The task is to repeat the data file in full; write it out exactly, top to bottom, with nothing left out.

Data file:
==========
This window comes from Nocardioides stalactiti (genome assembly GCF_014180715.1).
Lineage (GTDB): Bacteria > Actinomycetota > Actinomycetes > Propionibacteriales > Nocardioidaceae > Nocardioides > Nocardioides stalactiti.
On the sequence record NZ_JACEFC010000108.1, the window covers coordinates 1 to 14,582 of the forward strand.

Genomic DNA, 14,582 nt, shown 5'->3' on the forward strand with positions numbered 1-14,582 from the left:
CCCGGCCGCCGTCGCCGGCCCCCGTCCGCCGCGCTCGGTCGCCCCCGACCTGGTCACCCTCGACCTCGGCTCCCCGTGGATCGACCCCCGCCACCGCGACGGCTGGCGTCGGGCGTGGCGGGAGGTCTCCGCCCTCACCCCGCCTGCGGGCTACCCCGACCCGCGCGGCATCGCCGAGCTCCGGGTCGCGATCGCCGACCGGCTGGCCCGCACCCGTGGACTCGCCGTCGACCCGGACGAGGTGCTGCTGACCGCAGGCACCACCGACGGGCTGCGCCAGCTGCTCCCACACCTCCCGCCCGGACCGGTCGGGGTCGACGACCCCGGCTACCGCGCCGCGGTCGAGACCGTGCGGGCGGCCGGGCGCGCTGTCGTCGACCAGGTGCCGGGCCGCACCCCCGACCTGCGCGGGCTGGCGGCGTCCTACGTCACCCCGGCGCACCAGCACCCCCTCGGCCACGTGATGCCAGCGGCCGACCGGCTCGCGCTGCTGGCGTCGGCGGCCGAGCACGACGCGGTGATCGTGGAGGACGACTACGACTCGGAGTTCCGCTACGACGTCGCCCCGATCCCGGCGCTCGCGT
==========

This window comes from Nocardioides stalactiti (genome assembly GCF_014180715.1).
Lineage (GTDB): Bacteria > Actinomycetota > Actinomycetes > Propionibacteriales > Nocardioidaceae > Nocardioides > Nocardioides stalactiti.
On the sequence record NZ_JACEFC010000108.1, the window covers coordinates 1 to 14,582 of the forward strand.

Genomic DNA, 14,582 nt, shown 5'->3' on the forward strand with positions numbered 1-14,582 from the left:
CCCGGCCGCCGTCGCCGGCCCCCGTCCGCCGCGCTCGGTCGCCCCCGACCTGGTCACCCTCGACCTCGGCTCCCCGTGGATCGACCCCCGCCACCGCGACGGCTGGCGTCGGGCGTGGCGGGAGGTCTCCGCCCTCACCCCGCCTGCGGGCTACCCCGACCCGCGCGGCATCGCCGAGCTCCGGGTCGCGATCGCCGACCGGCTGGCCCGCACCCGTGGACTCGCCGTCGACCCGGACGAGGTGCTGCTGACCGCAGGCACCACCGACGGGCTGCGCCAGCTGCTCCCACACCTCCCGCCCGGACCGGTCGGGGTCGACGACCCCGGCTACCGCGCCGCGGTCGAGACCGTGCGGGCGGCCGGGCGCGCTGTCGTCGACCAGGTGCCGGGCCGCACCCCCGACCTGCGCGGGCTGGCGGCGTCCTACGTCACCCCGGCGCACCAGCACCCCCTCGGCCACGTGATGCCAGCGGCCGACCGGCTCGCGCTGCTGGCGTCGGCGGCCGAGCACGACGCGGTGATCGTGGAGGACGACTACGACTCGGAGTTCCGCTACGACGTCGCCCCGATCCCGGCGCTCGCGT